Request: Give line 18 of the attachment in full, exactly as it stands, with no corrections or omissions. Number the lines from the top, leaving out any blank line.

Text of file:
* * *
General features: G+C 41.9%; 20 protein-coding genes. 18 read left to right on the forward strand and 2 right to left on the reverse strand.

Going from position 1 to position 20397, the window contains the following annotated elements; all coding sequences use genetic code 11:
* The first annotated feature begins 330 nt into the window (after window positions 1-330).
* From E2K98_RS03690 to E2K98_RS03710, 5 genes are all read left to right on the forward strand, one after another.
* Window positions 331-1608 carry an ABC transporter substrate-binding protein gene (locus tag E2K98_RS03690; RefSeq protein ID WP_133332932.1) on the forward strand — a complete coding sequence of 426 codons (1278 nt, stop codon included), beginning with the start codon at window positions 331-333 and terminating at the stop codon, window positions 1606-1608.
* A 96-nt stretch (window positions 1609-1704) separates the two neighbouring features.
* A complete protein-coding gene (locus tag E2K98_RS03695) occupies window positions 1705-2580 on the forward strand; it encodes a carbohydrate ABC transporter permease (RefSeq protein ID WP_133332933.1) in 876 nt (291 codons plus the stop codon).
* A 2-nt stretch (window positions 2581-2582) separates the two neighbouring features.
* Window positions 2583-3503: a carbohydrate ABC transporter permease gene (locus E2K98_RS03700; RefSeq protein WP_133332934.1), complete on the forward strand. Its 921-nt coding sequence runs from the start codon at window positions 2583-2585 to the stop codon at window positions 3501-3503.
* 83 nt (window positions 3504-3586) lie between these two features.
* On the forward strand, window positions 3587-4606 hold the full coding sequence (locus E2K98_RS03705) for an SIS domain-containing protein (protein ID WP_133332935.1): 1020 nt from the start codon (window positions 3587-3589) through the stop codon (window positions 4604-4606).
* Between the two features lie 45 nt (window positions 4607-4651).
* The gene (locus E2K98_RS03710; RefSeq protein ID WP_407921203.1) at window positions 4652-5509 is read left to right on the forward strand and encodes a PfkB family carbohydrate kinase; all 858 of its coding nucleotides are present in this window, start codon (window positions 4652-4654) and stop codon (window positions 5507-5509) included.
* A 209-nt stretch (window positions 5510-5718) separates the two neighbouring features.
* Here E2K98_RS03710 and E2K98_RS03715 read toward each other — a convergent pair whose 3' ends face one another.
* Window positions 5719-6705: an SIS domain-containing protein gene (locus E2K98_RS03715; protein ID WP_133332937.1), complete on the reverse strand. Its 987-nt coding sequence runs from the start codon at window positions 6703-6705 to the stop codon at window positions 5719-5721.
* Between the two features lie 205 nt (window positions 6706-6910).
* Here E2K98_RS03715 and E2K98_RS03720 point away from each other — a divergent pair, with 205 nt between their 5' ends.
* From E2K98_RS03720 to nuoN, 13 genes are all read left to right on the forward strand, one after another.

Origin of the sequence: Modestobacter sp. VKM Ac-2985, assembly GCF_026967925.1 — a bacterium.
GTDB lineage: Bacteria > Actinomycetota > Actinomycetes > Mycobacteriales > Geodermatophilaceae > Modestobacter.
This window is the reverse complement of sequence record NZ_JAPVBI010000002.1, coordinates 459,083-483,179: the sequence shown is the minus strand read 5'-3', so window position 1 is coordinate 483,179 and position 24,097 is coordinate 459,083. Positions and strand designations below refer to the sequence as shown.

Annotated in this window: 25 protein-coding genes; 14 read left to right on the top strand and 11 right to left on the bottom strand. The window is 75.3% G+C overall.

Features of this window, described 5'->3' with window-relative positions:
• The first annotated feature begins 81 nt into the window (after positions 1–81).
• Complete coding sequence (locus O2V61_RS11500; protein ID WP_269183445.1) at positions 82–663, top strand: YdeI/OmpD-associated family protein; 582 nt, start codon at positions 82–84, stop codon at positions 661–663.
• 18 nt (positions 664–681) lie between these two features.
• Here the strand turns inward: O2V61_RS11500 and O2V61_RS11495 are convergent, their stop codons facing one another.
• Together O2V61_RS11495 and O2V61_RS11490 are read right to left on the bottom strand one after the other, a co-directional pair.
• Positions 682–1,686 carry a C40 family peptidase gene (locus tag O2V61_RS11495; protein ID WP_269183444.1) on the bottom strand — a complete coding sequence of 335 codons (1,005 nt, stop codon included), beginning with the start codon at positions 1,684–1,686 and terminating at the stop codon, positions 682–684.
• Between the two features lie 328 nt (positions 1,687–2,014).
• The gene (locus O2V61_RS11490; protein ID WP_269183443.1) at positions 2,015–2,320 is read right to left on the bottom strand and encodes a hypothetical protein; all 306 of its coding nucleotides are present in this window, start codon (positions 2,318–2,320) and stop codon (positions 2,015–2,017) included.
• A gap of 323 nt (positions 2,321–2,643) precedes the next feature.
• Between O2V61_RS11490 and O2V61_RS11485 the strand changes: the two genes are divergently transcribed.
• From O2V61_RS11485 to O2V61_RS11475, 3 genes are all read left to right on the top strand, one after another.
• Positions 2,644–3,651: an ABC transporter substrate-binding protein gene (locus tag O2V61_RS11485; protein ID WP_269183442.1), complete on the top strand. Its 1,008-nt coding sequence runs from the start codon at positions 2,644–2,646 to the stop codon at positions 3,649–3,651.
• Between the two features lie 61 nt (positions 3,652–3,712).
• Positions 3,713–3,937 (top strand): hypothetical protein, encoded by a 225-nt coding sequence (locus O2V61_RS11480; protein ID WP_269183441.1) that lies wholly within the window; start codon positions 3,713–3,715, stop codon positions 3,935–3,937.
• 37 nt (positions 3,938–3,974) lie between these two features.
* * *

* Here E2K98_RS03715 and E2K98_RS03720 point away from each other — a divergent pair, with 205 nt between their 5' ends.